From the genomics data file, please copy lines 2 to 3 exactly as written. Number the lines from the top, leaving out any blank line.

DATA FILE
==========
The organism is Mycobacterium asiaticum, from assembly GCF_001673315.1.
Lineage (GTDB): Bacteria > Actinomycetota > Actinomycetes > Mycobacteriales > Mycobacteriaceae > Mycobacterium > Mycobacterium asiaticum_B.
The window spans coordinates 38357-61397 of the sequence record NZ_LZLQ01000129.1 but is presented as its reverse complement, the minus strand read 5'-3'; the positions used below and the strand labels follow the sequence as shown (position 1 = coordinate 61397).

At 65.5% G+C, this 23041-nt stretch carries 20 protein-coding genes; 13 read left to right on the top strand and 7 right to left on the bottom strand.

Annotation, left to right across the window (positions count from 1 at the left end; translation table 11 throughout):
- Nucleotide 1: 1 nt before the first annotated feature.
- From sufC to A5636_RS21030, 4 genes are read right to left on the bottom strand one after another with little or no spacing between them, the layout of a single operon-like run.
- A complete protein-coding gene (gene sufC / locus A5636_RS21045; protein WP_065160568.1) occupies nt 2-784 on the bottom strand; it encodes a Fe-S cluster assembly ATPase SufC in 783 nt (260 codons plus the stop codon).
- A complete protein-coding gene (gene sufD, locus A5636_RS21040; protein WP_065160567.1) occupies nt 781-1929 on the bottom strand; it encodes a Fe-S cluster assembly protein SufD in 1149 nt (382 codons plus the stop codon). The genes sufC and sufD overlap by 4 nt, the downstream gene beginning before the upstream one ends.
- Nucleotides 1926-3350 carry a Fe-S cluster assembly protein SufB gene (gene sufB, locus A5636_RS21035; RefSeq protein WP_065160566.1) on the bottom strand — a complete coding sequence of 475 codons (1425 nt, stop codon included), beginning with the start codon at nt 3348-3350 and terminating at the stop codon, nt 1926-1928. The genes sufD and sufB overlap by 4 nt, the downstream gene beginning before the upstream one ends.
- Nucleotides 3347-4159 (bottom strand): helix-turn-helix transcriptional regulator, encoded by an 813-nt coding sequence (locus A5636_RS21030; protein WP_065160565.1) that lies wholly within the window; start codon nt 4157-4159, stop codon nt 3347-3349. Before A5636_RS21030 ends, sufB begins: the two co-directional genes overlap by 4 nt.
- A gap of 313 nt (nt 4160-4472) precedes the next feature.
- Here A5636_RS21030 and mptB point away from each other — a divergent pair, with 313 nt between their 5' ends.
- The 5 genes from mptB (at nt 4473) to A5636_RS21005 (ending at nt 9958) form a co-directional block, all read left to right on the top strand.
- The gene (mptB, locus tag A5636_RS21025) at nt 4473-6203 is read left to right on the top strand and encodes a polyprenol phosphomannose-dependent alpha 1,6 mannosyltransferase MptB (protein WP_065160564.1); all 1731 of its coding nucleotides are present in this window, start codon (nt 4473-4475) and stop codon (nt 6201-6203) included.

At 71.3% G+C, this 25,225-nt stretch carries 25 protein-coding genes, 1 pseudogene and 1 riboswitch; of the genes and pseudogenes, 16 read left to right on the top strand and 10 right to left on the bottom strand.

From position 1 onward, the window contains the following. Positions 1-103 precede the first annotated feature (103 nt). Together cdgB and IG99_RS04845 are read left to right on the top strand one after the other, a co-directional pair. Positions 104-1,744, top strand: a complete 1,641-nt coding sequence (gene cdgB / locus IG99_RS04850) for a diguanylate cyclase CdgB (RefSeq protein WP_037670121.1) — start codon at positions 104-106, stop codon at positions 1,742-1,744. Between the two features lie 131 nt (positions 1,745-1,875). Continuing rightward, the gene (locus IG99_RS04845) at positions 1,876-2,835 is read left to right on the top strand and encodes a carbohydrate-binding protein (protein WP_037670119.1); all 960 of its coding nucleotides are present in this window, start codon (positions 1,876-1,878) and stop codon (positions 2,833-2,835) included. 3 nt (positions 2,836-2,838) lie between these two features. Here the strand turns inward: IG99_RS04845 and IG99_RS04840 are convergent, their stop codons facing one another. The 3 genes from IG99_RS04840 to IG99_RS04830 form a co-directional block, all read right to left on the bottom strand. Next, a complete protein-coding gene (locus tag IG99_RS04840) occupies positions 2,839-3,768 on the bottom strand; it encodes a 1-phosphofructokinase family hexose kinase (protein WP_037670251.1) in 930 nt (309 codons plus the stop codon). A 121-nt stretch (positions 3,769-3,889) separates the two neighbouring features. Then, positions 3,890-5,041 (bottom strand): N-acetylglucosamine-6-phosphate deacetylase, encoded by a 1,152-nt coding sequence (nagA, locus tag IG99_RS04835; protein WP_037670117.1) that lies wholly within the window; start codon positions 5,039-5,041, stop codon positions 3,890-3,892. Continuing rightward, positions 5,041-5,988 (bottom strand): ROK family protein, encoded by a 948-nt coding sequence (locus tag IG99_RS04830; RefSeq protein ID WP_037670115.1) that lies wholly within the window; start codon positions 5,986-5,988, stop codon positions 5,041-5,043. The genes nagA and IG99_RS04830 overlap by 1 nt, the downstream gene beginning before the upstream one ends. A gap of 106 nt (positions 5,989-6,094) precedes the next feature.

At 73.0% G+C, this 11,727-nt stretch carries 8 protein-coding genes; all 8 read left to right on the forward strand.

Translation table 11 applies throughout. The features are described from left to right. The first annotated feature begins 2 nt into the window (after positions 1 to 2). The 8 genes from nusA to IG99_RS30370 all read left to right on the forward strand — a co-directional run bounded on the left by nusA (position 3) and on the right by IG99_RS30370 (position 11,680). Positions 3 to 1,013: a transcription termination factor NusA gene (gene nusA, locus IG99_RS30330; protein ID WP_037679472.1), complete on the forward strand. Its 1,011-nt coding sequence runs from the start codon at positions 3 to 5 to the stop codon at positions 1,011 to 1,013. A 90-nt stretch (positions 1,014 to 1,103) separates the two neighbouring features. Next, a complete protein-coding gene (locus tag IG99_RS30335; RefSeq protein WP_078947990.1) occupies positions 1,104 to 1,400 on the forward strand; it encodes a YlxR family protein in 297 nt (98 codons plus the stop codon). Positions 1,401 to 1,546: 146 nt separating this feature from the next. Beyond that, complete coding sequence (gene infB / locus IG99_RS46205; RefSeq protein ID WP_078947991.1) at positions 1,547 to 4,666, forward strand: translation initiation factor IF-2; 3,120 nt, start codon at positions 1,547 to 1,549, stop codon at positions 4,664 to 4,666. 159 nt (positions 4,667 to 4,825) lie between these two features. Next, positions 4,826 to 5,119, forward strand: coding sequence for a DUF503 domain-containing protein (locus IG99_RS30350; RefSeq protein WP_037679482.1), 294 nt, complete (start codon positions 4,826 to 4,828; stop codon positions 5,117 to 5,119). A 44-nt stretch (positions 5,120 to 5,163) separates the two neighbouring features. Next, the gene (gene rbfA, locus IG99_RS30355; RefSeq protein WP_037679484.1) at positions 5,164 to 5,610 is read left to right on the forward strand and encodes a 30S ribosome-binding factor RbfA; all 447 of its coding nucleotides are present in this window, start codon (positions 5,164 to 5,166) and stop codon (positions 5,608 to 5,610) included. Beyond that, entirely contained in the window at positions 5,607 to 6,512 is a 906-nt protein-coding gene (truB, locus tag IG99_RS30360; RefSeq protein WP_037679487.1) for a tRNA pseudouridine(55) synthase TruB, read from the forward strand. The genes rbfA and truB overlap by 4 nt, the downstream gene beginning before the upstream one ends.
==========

Lineage (GTDB): Bacteria > Actinomycetota > Actinomycetes > Mycobacteriales > Mycobacteriaceae > Mycobacterium > Mycobacterium asiaticum_B.
The window spans coordinates 38357-61397 of the sequence record NZ_LZLQ01000129.1 but is presented as its reverse complement, the minus strand read 5'-3'; the positions used below and the strand labels follow the sequence as shown (position 1 = coordinate 61397).